Koodankulam Scam: TEXT of the Petition Filed in the Supreme Court by Adv. Prashant Bhushan

I.A. NO. ___________ OF 2013
In the matter of:
G Sundarrajan …Petitioner
Union of India & Ors …Respondents



The Humble Application of the

Petitioner above-named


1. The petitioner has brought before this Hon’ble Court serious issues that the plant at Kudankulam suffers from which ought to be resolved before its commissioning in the interest of safety, environment protection and rule of law. The said issues have been broadly categorised as: 1) Safety, 2) Radioactive waste management, 3) Environmental Clearance, 4) Civil Liability for Nuclear Damage and 5) Disaster Management. This Hon’ble Court after detailed hearings over several weeks was pleased to reserve its judgment by order-dated 06.12.2012. A copy of the said order is annexed as Annexure A (Page _______________). The detailed arguments on the above issues form part of petitioner’s special leave petitions, short note and the common rejoinder affidavit filed before this Hon’ble Court and are not being repeated herein for the sake of brevity. The instant application is being filed to bring on record recent disturbing developments and disclosures that have huge bearing on the safety of the plant, as also to point out the delay in implementation of safety measures that the respondents had themselves undertaken to complete.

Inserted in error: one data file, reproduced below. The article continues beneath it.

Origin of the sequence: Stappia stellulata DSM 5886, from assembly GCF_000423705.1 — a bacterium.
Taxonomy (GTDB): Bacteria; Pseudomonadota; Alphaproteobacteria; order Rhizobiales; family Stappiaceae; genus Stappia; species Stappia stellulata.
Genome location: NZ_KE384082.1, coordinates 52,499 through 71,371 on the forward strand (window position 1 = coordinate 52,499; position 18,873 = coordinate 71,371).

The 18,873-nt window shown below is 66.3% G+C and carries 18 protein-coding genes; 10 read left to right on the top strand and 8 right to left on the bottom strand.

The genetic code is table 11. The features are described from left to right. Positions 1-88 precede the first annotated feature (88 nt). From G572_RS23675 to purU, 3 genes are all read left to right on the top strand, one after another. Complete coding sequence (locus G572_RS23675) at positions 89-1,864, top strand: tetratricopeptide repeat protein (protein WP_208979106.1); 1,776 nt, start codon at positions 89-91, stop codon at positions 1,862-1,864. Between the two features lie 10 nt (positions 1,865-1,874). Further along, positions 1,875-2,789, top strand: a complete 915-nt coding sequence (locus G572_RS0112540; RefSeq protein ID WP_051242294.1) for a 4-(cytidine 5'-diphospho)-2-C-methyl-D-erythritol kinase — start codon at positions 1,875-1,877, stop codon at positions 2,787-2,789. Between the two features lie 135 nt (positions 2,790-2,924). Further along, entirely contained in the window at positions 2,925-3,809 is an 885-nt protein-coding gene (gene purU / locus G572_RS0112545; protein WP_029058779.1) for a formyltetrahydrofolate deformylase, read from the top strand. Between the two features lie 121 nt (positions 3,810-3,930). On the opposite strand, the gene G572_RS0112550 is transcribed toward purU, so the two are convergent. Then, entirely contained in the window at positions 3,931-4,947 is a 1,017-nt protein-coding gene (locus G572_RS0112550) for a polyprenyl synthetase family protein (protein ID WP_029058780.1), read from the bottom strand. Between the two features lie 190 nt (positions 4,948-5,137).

Koodankulam scandal posterUse of sub-standard equipment and components
2. After the completion of the hearings in December 2012, there have been revelations that have come out in the public domain that have unfortunately put serious question mark on the safety of the Kudankulam nuclear plant. The issue concerns the use of sub-standard equipment imported by NPCIL from corrupt Russian nuclear suppliers in the said plant. Petitioner submits that this is also apparently the reason for delay in commissioning of the nuclear plant. Government has since March 2012 been making repeated public announcements that the Kudankulam plant would be commissioned in a fortnight or month. However, the said imminent commissioning has been delayed by more than a year because of a total lack of readiness of the plant to be commissioned and the lack of progress on the safety measures inside the plant. Despite this, the Central Government has been making public statements and putting enormous political pressure on the nuclear administration to commission the plant, in total disregard to the safety of the plant and the public. Now the latest information is that the Government plans to commission the plant by the end of this month as promised by our Prime Minister to the Russian Government. These statements were made and are being made despite the fact that the entire issue of safety of plant, issue of spent fuel, its environment clearance, its civil liability and disaster management is pending consideration of this Hon’ble Court. News reports on the above issue dated 07.04.2012, 13.06.2012, 24.07.2012, 19.11.2012 and 03.04.2013 are annexed as Annexure B (Colly) (Page ______________).